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Tickseed's illusion of ease

In the earliness of Spring, it appeared that my garden would have an unexpected spread of coreopsis. Up from the cracks of the wall's rocks, downwind from last year's planting, came leaves of the same shape and size the tickseed I had known.

I told my wife that we would, in summer, have a wide carpet of yellow-orange flowers. I imagined the spread that the following year's seed would bring, and with pride imagined myself a very able gardener.

Now that May's heat and rain have grown these new plants, I see that they are covered with unfamiliar flower stalks, even as last year's tickseed has yet to grow up and present buds. I am beginning to believe that they are not at all garden plants, but a wild weed that has taken advantage of my scratchings in the soil, a weed that threatens to become rampant, crowding out all the domesticated roots, sucking on the nutrients of the designer dirt that I have added to my hill.

This is the rule of gardening: Expertise is rare, yet we fancy ourselves to have green thumbs. The early seeds we start indoors wither. The rows for corn remain half-dug through August. The color schemes go wrong in the outdoor light, unedited with Photoshop filters.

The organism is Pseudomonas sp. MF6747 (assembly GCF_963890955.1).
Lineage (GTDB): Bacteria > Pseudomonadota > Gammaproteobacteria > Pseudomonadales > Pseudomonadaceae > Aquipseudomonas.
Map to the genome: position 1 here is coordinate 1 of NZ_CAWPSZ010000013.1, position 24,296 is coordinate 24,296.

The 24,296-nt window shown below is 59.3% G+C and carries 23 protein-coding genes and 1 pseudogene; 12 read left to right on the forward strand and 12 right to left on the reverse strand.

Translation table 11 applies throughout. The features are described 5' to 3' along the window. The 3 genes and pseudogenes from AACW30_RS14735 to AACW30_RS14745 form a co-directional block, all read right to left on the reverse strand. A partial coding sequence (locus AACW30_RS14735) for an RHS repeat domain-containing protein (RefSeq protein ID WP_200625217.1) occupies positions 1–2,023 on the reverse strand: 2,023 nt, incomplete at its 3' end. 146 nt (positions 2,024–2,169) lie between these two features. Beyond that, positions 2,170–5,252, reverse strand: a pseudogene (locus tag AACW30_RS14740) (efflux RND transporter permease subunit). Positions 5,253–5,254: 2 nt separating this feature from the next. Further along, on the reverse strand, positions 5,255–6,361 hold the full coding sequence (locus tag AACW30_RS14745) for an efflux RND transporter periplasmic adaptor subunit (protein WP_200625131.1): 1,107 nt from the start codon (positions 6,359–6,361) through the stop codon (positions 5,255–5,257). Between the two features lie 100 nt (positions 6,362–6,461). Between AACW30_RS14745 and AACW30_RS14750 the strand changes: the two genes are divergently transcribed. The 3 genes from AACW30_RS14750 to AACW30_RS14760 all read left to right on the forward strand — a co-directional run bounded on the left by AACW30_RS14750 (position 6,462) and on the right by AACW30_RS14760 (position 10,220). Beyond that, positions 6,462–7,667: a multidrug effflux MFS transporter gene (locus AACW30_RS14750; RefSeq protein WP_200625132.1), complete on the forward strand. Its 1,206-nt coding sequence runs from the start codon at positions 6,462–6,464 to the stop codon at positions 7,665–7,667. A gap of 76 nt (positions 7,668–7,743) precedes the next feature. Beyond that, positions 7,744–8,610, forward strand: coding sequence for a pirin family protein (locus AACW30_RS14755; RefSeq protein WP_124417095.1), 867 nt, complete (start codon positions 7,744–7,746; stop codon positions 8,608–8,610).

The true historical gardens are all covered over. The rest are just poses, little weed free Colonial Williamsburgs.

I want a new horticultural magazine: Failed Gardens. Throw out the Chappaqua estate gardens designed by men who wear turtlenecks in June and maintained by servants! No more advice about the hybrids that will really, honestly make everything all right in the garden.

Show me the raw hands that still leave weeds unpulled. Show me the poison ivy that invades the dahlias. Show me the lawn with bad patches, and the plastic grocery bags that blow into the lilacs.

Let's find beauty in the grass left unmowed for two weeks too long. The pile of plastic pots blown to the base of the hedge may have some merit in themselves. Overgrown edges blending into each other could be the next big thing in gardening chic, an authenticity inaccessible to the wealthy, who cannot find consultants to age the handles of their shovels or introduce cockle burrs fast enough to keep up with the trends that sweep savagely across the rest of our gardens.

Manhattan will visit my hill, setting up tents for coffee and a jazz trio next to the eroded gravel driveway. There will be nowhere to park, and clean, soft hands will bend down to feel the greasy softness of the leaves of the dock that I cannot get rid of. Coffee table books will show my half-done work in the dramatic light of the early afternoon. A pile of unplanted seed packages will be cited as the definitive piece of found art for the year.

The county agricultural extension office will not know what to do. And, as usual, neither will I.

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